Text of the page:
The Telegraph
Thursday , August 21 , 2014
CIMA Gallary

Prod after Assam flare-up

Protesters carrying weapons block the NH 39 in Golaghat on Wednesday. Picture by UB Photos

New Delhi, Aug. 20: Union home minister Rajnath Singh today asked the chief ministers of Assam and Nagaland to “sit across the table” and restore normality after a land dispute in a border district snowballed, leaving at least 17 persons dead since last week.

Three persons, including a Class IX student, died as police and protesters clashed in Assam’s Golaghat district this morning as the violence continued, fuelled by ethnic tensions and the intervention of militant groups.

Singh called for “strict action” but added that forces should exercise restraint while dealing with peaceful protests.

The home ministry has sent a report to Prime Minister Narendra Modi, saying the conflict was triggered by a land dispute between an Adivasi farmer in Assam and a Naga resident.

Sources said the report suggested the situation had been compounded by the presence of insurgent groups and protests in which activists and “political leaders from within the Congress party opposed to the chief minister” were involved.

Assam chief minister Tarun Gogoi has been facing a challenge from a section of the state’s ruling Congress.

Tomorrow, the sources said, Gogoi and Nagaland chief minister T.R. Zeliang will make a joint statement calling for peace on the border after a meeting with Union minister of state for home Kiren Rijiju in Guwahati.

At the crux of the conflict is a land dispute between Salmon Sama, an Adivasi farmer in Golaghat, and Ekon Lotha, a resident of Wokha, Nagaland, just across the border.

Adivasis in the border areas have been tilling farmland owned by Nagas since the past decade but have, of late, started demanding land deeds. On August 12, CRPF personnel posted on the border caned a group of these Adivasi protesters, who ran amok. Mistaking it for an attack on their village, Naga villagers in Wokha opened fire. Later, houses on the Assam side were set ablaze.

The violence took on an ethnic colour when the Adivasi National Liberation Army backed one side and Naga militant factions like the Khole-Kitovi and Isak-Muivah of the NSCN backed the other.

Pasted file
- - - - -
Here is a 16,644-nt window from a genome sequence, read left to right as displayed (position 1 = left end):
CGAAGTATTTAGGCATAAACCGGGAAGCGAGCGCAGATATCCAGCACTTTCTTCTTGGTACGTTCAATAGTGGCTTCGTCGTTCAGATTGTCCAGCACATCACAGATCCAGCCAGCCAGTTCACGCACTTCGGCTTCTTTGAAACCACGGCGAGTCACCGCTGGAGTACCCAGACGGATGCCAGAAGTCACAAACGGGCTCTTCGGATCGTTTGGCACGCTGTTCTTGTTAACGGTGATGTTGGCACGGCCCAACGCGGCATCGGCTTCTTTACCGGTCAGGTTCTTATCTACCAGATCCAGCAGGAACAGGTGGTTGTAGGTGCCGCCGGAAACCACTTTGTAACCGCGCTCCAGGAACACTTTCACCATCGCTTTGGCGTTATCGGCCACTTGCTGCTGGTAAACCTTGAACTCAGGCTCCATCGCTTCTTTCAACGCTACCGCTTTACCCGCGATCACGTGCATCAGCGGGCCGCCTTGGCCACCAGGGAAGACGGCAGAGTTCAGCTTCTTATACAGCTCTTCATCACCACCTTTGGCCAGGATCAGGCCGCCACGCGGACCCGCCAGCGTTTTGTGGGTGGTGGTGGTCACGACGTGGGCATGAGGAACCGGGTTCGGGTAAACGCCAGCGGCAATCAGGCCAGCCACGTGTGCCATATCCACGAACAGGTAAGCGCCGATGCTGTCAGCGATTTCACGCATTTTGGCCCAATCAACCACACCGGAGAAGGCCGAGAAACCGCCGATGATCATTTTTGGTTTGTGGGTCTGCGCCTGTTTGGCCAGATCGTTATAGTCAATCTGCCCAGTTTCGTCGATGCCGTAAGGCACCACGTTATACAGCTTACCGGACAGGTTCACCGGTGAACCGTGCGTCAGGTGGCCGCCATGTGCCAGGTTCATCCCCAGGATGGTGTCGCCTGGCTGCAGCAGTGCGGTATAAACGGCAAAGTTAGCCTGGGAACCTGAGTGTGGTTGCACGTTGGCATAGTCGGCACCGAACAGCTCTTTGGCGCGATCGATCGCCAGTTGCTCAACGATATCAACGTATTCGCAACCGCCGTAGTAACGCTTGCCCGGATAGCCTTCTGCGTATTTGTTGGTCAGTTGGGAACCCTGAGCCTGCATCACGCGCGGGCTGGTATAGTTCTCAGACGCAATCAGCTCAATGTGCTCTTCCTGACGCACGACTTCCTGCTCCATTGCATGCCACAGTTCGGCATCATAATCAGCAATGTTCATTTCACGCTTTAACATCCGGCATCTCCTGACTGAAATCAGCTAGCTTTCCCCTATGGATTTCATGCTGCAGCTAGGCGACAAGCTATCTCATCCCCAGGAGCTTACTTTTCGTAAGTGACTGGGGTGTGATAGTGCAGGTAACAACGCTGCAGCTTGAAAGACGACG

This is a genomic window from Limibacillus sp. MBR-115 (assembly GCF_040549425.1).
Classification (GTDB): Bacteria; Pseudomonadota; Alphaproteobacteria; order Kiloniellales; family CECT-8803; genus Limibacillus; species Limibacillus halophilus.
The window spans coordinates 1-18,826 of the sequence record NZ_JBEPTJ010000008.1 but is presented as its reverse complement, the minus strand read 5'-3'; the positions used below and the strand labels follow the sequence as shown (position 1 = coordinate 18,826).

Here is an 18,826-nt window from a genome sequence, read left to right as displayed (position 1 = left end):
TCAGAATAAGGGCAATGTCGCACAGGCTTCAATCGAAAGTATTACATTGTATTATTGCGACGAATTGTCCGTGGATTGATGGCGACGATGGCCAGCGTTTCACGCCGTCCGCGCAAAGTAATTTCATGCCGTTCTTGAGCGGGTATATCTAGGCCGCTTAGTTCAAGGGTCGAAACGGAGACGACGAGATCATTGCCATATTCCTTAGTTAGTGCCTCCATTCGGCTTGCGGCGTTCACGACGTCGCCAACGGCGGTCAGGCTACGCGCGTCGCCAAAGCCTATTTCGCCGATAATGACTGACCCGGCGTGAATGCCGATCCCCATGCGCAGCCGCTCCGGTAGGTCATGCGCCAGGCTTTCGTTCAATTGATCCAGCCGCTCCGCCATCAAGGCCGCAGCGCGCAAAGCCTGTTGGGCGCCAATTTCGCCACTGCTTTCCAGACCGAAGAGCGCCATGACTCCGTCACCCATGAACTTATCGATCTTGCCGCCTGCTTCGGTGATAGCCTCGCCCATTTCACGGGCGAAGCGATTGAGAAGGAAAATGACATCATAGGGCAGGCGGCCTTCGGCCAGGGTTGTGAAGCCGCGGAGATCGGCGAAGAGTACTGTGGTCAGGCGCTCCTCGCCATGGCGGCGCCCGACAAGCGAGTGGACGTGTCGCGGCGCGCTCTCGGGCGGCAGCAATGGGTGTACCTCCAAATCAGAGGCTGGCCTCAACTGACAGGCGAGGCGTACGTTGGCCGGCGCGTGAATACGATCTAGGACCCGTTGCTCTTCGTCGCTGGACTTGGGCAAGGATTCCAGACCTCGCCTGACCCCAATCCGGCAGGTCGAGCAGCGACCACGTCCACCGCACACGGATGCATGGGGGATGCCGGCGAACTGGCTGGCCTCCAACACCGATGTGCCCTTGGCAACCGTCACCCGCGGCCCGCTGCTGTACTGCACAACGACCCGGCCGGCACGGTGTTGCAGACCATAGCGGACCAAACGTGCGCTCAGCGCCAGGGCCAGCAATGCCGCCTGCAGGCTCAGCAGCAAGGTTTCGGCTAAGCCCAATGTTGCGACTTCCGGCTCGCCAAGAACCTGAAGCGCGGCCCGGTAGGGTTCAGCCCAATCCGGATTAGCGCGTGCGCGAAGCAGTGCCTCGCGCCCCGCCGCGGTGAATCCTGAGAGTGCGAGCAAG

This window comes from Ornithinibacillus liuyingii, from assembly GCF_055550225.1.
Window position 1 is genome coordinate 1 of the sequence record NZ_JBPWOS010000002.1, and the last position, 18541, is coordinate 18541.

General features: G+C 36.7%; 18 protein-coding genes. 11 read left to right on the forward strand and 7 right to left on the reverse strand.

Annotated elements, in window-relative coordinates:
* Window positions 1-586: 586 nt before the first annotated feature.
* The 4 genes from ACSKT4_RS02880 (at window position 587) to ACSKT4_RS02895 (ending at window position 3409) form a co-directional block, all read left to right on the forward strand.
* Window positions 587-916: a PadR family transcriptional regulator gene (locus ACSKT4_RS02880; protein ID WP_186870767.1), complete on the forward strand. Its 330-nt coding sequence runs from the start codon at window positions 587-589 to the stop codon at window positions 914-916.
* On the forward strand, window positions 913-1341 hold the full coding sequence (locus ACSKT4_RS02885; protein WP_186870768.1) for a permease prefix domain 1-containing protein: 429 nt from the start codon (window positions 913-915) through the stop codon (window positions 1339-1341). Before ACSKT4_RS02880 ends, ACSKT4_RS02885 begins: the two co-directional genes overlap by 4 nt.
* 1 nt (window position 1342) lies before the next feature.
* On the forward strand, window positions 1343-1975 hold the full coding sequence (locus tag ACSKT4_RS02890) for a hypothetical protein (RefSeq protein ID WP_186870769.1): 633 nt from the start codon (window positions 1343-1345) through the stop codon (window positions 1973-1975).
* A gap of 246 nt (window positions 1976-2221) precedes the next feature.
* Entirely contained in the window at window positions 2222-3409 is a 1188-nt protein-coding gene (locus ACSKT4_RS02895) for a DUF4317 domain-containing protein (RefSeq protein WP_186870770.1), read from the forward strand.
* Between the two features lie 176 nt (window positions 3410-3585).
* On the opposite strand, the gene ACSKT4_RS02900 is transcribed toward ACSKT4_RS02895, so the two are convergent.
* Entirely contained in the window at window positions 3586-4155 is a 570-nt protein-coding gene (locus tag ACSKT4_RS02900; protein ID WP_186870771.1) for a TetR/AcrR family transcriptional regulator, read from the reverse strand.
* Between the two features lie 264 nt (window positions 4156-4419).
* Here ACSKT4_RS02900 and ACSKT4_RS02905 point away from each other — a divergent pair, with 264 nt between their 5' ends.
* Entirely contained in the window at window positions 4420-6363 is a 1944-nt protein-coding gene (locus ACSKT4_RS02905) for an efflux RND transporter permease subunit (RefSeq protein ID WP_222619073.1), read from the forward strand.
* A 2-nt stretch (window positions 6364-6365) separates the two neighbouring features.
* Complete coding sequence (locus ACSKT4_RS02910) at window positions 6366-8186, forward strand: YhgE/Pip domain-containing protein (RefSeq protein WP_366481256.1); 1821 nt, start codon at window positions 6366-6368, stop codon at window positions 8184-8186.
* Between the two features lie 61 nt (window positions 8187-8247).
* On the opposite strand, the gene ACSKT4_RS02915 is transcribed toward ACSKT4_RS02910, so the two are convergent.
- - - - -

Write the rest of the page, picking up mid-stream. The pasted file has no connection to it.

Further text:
Nepalese settlers and migrants from other states, such as Jharkhand, Odisha and Bengal, also live in the border areas.

Assam chief minister Gogoi today accused the CRPF of being biased towards the Naga villagers. CRPF director-general Dilip Trivedi dismissed the allegation. “We function according to the Indian Penal Code and the Criminal Procedure Code and are helping (in the) rehabilitation of the affected people in the disturbed belt,” he told The Telegraph.

Gogoi also blamed the absence of central intervention for the worsening law and order, prompting a sharp response from Rijiju.

“The chief minister’s statement is irresponsible… we are helping them,” the Union minister said on the sidelines of an event.

The All Assam Students Union (AASU) called for Gogoi’s resignation. AASU leaders, who met Rijiju and requested the Centre to intervene, asked for the withdrawal of the CRPF which, they alleged, is not neutral — an allegation also levelled by Gogoi — and demanded that those displaced be sent back to their villages with “full protection” of Assam police.

Nearly 10,000 people living in border areas have been displaced in raids, allegedly by Naga villagers.

The AASU is in touch with the Naga Students Federation. Both are members of the North East Students Organisation, an umbrella body of student unions in the Northeast.

“We want people-to-people contact to continue,” AASU adviser Samujjal Bhattacharjya said.

The Opposition AGP has called a 12-hour Assam bandh from 5am tomorrow.